Isaiah 49:16 says “See, I have engraved you on the palms of my hands.”
Maybe this is a prophetic foreshadowing of what it would cost Jesus a few hundred years later and alludes to the scars of crucifixion. Maybe if we really got this, we would be able to truly live life as it was intended.

You are the hope (In the shadow of death)

This is my attempt to sing Psalm 23, perhaps the best known Psalm of all.
A friend of mine who works with the homeless population of Vancouver had said that when she was involved with funerals, often the two things that were chosen for the service were Psalm 23 and Amazing Grace. We have tried to reflect this in the album we have produced. Something that is known and familiar is very important, especially when we are traveling unfamiliar roads.

Psalm 23 speaks of the “valley shadowed with death” and I realized that for their to be a shadow somewhere there has to be light present. Shadows do not occur in the absence of light. I have also realized that as a Palliative Care physician I and my colleagues go to work each day in this valley. The light from my perspective is that of Jesus who waits to hold your hand and guide your steps through this difficult terrain. He is the hope in the valley.

Let me carry you home

This was the song that started it all! It came from a time spent with a patient in his 50s with an advanced cancer. We talked and as so often happens at this stage of life he had many existential question ie questions around human existence, life and death etc.
I realised that I didn’t really have some of the answers he was looking for and maybe stumbled around a bit. He had asked me to pray with him which I did.

I had hoped we would be able to talk more, but due to disease progression and medication that never happened. I wrote this song that contained some of what I would have liked to have said. It was at this point that I began to realise the power of music and song. That people can listen and respond to music way beyond the time where conversation is possible. It was this that started me writing these songs and beginning the recording process. He never did hear this song, but I hope it brings some light to others in a similar situation.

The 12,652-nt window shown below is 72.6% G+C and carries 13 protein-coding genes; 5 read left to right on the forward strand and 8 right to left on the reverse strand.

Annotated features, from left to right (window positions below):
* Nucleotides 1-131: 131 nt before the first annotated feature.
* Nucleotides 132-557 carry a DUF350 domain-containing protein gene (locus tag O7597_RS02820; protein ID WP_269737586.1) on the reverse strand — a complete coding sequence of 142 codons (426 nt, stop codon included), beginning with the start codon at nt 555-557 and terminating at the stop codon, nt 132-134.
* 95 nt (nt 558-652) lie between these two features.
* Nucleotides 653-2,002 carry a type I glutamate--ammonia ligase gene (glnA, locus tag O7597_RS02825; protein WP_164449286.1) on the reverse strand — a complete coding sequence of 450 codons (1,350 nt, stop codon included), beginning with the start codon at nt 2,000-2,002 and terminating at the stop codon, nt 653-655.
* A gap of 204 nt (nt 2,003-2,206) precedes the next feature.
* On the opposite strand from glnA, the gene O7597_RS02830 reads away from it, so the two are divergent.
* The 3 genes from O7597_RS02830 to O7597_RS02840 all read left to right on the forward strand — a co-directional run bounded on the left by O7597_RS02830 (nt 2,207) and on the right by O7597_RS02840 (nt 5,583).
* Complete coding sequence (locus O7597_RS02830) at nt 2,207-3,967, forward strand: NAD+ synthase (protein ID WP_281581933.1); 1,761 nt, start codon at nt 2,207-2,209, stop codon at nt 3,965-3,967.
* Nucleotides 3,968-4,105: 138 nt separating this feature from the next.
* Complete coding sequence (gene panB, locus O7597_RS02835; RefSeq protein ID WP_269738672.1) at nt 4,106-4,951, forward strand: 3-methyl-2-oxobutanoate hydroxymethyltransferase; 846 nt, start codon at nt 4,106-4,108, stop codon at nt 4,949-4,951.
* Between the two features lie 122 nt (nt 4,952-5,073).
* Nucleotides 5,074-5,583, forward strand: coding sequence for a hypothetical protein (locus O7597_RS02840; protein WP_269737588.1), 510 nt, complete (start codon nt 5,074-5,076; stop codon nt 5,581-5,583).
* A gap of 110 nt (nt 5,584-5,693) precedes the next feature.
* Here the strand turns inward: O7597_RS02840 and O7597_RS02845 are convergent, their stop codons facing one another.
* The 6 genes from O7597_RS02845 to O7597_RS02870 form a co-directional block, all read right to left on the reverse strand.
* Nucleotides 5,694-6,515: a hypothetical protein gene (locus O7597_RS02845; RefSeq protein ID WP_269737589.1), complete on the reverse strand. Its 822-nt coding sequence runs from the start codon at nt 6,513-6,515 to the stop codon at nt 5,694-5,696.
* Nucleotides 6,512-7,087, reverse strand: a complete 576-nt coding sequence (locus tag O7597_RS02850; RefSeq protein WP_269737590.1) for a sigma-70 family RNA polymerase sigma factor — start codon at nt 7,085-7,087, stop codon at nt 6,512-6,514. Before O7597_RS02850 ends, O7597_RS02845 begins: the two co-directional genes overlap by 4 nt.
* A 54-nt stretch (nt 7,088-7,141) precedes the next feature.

Remember you.

This song was written following the death of a friend suddenly in a car crash and seeing the pain, grief and suffering that his wife and family went through and continue to. The strength and the bravery of them all that was both an inspiration and a challenge to me.

I came to realize that however prepared for such a loss we may feel we are, it will always come as a huge shock. How do we continue our relationship after we are separated, how do we remember when the memories cause as much pain as the absence. We always knew that one day we would be separated through death, but we never knew how long we had.

For Myron and Gillian.

Welcome Home

My sense is that life has many similarities to a Marathon race. Paul uses this analogy.
The race starts with energy and enthusiasm, it is a long race and has many different parts to it. There are times when we are feeling strong and encourage others, times when we need to be encouraged to continue. There are times when it feels we are running alone and times when the burden is shared by running with others.

I have always been struck by what happens when the runners see the stadium they are running toward and eventually enter for the final lap. The crowd begins to cheer and we see a new spring in the step and the runner finally goes down the finishing straight to receive the prize.

This seems pretty close to running the race of life, to hear the great cloud of witnesses (Heb 12:1) cheering and to run into the arms of the Father to hear “well done, welcome home”

Gets me every time I see it, something to look forward to!